Anonymous
Anonymous asked in Arts & HumanitiesHistory · 6 months ago

Why do people call it a civil war, when there's nothing civil about it?

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  • 6 months ago

    You misunderstand the term. Civil is not used in describing a war as a commentary of the manners and polite behavior of the people, nor as a commentary on specifically how the war is prosecuted ("excuse me, sir, but I am going to fire a cannon down the stream bed, please have your people clear the path..."), but rather as an indicator that the war is between people of the same country.

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  • 6 months ago

    A Civil War is one that takes place within a nation, rather than between two nations.

    Technically speaking, the American Revolutionary War was a civil war between the British subjects living in the colonies and those representing the King. They didn't become two separate nations until after the war ended.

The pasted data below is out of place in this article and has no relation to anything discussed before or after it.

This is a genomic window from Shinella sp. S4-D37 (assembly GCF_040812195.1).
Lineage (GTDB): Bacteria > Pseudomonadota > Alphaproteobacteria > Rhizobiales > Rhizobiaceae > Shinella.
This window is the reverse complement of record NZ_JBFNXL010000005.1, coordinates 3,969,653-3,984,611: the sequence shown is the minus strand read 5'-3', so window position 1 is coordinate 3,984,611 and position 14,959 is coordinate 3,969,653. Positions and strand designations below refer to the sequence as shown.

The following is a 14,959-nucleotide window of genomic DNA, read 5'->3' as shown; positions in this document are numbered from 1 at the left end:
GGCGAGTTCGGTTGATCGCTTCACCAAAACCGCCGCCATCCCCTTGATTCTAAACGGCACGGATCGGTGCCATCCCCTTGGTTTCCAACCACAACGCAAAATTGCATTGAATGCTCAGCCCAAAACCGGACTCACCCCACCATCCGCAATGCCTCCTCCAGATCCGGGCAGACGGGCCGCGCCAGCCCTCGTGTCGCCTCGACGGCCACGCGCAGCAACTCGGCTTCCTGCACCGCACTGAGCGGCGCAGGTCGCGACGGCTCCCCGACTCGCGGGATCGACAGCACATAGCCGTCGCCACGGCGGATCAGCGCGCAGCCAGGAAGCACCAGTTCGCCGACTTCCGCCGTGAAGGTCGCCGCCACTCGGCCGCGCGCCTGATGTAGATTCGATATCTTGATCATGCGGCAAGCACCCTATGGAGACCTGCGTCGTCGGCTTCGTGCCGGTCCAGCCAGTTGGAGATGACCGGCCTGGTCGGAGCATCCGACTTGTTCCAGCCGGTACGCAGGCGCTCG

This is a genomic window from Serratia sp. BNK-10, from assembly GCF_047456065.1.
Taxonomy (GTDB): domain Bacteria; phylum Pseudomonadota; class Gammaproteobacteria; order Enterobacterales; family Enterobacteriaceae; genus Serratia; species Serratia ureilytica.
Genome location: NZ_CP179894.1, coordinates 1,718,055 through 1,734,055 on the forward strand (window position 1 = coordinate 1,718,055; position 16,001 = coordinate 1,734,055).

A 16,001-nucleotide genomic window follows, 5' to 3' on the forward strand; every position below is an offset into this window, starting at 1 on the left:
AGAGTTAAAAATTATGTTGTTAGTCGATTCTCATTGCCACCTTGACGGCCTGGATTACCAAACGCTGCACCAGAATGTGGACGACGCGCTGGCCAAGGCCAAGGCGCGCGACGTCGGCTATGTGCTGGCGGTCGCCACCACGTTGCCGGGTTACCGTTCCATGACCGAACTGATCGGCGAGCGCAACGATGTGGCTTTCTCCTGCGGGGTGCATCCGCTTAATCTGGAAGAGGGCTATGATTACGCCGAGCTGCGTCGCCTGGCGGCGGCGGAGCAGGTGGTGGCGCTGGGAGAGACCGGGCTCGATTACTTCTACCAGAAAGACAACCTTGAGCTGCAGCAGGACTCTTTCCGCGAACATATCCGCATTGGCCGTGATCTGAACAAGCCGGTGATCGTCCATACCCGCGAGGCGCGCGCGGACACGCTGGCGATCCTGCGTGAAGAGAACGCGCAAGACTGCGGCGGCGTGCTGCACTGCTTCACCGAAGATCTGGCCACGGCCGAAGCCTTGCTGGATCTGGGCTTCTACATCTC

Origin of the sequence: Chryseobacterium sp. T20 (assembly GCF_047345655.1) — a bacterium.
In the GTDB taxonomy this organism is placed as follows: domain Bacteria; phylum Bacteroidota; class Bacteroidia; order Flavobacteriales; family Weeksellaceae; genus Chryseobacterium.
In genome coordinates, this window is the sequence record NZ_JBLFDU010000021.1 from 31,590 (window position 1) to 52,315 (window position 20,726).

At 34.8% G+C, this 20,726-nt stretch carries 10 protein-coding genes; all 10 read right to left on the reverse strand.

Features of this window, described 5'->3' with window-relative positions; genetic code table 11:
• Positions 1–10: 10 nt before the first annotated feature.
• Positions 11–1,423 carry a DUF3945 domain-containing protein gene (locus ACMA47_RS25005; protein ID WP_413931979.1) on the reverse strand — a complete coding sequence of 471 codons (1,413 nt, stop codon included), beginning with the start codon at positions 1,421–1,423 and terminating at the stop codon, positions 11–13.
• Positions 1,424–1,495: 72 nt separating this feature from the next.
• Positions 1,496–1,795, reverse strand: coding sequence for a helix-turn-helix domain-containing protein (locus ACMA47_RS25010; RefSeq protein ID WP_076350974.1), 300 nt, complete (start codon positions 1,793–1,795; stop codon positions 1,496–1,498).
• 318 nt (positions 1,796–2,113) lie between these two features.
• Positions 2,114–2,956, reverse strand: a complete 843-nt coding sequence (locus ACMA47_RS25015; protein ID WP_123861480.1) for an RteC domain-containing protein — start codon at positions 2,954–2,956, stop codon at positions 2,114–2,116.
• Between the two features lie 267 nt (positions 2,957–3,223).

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  • 6 months ago

    civ·il

    /ˈsiv(ə)l/

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    adjective

    1.

    relating to ordinary citizens and their concerns, as distinct from military or ecclesiastical matters.

    "civil aviation"

    In other words, it's a war that would not be started by the military.

    • skeptik
      Lv 7
      6 months agoReport

      It could be started by the military, it's just that they'd be fighting against their fellow countrymen, rather than some other country.

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